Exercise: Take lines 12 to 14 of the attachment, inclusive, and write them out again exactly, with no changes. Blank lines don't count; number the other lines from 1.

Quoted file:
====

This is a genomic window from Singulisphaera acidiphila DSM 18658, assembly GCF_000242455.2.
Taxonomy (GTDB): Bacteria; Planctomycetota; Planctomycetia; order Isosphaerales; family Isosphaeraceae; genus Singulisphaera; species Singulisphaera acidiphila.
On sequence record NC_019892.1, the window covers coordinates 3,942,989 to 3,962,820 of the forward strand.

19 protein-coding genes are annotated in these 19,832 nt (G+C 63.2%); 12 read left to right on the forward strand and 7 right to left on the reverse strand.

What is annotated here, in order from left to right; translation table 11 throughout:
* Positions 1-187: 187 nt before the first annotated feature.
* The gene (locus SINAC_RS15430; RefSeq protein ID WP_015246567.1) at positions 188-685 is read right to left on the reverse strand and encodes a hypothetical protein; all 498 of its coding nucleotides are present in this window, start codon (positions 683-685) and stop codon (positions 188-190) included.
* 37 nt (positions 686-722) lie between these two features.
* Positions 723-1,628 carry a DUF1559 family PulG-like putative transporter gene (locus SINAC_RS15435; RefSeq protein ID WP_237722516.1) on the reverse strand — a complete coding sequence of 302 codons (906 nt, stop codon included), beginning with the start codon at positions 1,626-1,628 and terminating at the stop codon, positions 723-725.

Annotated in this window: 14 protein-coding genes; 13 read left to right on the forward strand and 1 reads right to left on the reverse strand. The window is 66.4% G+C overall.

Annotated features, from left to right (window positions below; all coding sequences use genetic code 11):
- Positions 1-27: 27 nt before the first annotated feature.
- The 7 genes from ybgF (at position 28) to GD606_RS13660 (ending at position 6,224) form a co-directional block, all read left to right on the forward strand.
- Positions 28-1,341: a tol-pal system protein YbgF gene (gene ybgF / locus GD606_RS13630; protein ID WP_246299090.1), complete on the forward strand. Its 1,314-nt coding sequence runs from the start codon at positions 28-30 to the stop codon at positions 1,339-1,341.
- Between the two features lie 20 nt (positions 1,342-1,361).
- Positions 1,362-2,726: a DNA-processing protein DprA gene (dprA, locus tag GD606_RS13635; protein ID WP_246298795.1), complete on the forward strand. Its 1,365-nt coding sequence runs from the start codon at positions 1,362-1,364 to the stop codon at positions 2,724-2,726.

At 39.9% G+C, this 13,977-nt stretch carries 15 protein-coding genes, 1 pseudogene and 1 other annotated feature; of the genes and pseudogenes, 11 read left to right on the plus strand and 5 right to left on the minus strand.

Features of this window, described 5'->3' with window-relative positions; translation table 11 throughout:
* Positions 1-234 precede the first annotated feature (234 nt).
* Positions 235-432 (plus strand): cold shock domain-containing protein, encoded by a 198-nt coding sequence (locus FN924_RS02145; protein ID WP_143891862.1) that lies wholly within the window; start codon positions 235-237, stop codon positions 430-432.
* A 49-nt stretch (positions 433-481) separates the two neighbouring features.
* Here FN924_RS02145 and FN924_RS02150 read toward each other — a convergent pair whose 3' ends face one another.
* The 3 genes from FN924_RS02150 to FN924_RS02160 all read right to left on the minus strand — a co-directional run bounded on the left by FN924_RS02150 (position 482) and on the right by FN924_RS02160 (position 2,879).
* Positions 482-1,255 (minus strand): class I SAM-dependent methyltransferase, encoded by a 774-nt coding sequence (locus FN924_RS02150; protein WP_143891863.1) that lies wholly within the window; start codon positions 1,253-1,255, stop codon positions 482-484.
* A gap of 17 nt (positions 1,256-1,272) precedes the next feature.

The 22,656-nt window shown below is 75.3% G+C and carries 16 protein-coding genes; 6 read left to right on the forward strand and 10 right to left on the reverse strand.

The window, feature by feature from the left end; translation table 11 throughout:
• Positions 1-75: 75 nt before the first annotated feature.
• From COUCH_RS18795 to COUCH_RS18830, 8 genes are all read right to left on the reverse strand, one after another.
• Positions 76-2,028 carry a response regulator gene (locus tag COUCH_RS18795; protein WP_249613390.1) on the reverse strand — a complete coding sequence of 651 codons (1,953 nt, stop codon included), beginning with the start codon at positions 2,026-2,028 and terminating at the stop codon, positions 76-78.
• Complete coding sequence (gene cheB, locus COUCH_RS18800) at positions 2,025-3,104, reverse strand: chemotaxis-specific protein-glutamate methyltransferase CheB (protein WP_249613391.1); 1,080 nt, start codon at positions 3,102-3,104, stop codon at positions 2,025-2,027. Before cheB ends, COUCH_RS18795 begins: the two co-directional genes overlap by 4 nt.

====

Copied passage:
- Positions 1-27: 27 nt before the first annotated feature.
- The 7 genes from ybgF (at position 28) to GD606_RS13660 (ending at position 6,224) form a co-directional block, all read left to right on the forward strand.
- Positions 28-1,341: a tol-pal system protein YbgF gene (gene ybgF / locus GD606_RS13630; protein ID WP_246299090.1), complete on the forward strand. Its 1,314-nt coding sequence runs from the start codon at positions 28-30 to the stop codon at positions 1,339-1,341.